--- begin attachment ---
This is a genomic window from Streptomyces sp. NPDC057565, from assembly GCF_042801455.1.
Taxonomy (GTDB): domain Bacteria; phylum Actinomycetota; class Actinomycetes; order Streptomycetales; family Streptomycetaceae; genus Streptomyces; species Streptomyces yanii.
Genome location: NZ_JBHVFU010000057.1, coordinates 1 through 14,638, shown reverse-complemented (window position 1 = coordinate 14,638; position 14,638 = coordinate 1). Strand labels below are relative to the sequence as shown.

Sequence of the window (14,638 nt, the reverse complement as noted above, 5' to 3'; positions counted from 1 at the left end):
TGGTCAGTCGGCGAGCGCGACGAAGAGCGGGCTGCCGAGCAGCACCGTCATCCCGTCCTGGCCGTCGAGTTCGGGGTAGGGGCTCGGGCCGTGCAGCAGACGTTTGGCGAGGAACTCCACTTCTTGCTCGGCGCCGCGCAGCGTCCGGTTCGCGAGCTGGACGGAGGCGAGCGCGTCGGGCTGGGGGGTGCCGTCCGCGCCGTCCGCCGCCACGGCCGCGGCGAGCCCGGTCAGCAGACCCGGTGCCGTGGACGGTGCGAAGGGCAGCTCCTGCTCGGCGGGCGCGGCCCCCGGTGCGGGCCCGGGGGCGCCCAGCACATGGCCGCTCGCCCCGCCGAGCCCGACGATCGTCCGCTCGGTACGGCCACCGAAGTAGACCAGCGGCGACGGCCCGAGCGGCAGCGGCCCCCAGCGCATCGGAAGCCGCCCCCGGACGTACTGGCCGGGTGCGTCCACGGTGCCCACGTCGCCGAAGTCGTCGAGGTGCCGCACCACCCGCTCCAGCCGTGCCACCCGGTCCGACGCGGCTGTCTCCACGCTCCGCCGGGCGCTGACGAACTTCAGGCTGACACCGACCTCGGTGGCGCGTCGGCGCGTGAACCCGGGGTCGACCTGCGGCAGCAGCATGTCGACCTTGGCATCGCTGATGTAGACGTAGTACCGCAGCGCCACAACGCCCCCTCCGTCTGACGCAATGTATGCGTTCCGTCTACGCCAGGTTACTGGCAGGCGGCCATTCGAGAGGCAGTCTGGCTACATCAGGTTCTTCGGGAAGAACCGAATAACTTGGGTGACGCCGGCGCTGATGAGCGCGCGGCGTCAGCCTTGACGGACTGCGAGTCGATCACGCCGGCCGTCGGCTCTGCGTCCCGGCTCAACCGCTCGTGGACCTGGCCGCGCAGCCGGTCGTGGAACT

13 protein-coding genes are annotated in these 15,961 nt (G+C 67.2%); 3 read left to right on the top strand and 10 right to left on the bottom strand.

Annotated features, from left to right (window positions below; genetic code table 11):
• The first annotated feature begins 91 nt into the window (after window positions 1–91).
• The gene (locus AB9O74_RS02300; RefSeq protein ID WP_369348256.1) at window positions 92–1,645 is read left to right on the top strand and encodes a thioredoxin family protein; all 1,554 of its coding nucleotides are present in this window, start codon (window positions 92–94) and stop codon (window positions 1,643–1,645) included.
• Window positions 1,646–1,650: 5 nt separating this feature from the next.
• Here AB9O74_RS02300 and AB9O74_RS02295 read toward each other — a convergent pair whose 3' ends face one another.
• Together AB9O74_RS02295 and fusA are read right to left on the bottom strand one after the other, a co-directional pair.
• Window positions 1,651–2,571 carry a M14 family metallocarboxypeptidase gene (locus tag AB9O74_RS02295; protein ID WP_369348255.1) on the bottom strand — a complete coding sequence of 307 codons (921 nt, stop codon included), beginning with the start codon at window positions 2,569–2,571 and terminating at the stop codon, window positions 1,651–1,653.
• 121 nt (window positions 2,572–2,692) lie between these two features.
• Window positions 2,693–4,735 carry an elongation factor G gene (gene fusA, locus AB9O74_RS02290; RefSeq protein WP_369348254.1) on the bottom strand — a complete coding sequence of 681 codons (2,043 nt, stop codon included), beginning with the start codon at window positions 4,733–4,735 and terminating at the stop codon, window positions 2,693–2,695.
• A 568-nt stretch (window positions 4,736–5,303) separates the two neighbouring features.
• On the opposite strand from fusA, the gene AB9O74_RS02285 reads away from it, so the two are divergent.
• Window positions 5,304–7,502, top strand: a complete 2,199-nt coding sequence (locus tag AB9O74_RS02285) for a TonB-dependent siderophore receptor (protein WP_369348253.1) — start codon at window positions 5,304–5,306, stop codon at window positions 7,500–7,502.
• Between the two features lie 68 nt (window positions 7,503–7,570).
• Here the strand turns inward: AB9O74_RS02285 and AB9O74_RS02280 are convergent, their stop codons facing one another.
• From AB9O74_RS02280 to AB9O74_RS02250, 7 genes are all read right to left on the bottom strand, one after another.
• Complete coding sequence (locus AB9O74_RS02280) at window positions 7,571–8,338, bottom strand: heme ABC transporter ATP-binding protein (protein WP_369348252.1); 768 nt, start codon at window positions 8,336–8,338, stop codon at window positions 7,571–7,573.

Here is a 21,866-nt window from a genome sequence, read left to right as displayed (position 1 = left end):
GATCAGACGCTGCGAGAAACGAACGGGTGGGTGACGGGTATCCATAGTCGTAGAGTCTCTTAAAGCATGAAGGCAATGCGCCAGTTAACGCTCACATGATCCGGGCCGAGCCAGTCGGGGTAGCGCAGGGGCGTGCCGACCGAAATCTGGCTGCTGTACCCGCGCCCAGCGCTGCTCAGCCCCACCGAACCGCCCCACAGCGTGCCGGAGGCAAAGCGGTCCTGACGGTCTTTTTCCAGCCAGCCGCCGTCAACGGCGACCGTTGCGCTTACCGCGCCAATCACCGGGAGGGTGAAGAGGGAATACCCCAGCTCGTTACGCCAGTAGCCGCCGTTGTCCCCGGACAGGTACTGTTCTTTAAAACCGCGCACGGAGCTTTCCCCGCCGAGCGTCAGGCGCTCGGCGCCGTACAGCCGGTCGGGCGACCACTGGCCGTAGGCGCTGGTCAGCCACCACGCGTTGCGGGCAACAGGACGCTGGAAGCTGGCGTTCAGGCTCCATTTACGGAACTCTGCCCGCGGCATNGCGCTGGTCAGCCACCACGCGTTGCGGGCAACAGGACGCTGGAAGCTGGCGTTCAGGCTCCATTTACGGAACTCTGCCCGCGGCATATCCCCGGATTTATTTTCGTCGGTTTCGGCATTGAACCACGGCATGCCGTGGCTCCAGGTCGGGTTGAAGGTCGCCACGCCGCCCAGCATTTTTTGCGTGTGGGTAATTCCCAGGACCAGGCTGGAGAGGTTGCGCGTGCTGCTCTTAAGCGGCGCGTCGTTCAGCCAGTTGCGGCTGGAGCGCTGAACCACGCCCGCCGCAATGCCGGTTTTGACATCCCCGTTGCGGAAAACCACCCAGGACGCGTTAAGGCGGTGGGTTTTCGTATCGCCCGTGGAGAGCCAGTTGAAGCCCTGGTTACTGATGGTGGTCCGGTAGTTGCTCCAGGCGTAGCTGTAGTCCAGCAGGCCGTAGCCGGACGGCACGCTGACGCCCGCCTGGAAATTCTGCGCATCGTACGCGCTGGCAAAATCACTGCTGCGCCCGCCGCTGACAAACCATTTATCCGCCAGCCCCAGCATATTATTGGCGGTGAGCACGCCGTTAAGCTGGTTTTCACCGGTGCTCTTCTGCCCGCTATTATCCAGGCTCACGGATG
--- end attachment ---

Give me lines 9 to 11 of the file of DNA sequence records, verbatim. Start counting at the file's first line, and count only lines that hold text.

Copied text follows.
• The gene (locus AB9O74_RS02300; RefSeq protein ID WP_369348256.1) at window positions 92–1,645 is read left to right on the top strand and encodes a thioredoxin family protein; all 1,554 of its coding nucleotides are present in this window, start codon (window positions 92–94) and stop codon (window positions 1,643–1,645) included.
• Window positions 1,646–1,650: 5 nt separating this feature from the next.
• Here AB9O74_RS02300 and AB9O74_RS02295 read toward each other — a convergent pair whose 3' ends face one another.